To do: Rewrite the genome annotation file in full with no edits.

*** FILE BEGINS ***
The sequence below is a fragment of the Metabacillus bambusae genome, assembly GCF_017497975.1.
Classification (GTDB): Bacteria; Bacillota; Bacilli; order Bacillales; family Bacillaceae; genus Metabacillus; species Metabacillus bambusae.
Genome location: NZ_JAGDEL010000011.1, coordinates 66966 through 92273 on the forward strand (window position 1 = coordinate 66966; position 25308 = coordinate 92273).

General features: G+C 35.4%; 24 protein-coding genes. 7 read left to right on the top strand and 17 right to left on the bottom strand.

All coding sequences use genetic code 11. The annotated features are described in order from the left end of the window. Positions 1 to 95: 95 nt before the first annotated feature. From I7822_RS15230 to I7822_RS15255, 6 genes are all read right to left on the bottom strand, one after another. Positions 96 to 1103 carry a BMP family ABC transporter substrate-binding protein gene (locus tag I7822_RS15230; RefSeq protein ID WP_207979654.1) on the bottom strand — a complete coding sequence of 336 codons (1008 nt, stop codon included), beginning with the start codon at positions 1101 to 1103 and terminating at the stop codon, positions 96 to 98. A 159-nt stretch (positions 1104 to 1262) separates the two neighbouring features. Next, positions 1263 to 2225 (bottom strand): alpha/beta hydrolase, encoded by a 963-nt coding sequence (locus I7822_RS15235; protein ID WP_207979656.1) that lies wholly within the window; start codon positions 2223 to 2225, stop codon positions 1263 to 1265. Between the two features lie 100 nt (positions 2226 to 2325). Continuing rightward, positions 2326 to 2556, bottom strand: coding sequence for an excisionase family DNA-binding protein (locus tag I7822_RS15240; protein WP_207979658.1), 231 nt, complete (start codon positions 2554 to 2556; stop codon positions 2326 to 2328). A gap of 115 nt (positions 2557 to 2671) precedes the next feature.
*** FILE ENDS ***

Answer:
The sequence below is a fragment of the Metabacillus bambusae genome, assembly GCF_017497975.1.
Classification (GTDB): Bacteria; Bacillota; Bacilli; order Bacillales; family Bacillaceae; genus Metabacillus; species Metabacillus bambusae.
Genome location: NZ_JAGDEL010000011.1, coordinates 66966 through 92273 on the forward strand (window position 1 = coordinate 66966; position 25308 = coordinate 92273).

General features: G+C 35.4%; 24 protein-coding genes. 7 read left to right on the top strand and 17 right to left on the bottom strand.

All coding sequences use genetic code 11. The annotated features are described in order from the left end of the window. Positions 1 to 95: 95 nt before the first annotated feature. From I7822_RS15230 to I7822_RS15255, 6 genes are all read right to left on the bottom strand, one after another. Positions 96 to 1103 carry a BMP family ABC transporter substrate-binding protein gene (locus tag I7822_RS15230; RefSeq protein ID WP_207979654.1) on the bottom strand — a complete coding sequence of 336 codons (1008 nt, stop codon included), beginning with the start codon at positions 1101 to 1103 and terminating at the stop codon, positions 96 to 98. A 159-nt stretch (positions 1104 to 1262) separates the two neighbouring features. Next, positions 1263 to 2225 (bottom strand): alpha/beta hydrolase, encoded by a 963-nt coding sequence (locus I7822_RS15235; protein ID WP_207979656.1) that lies wholly within the window; start codon positions 2223 to 2225, stop codon positions 1263 to 1265. Between the two features lie 100 nt (positions 2226 to 2325). Continuing rightward, positions 2326 to 2556, bottom strand: coding sequence for an excisionase family DNA-binding protein (locus tag I7822_RS15240; protein WP_207979658.1), 231 nt, complete (start codon positions 2554 to 2556; stop codon positions 2326 to 2328). A gap of 115 nt (positions 2557 to 2671) precedes the next feature.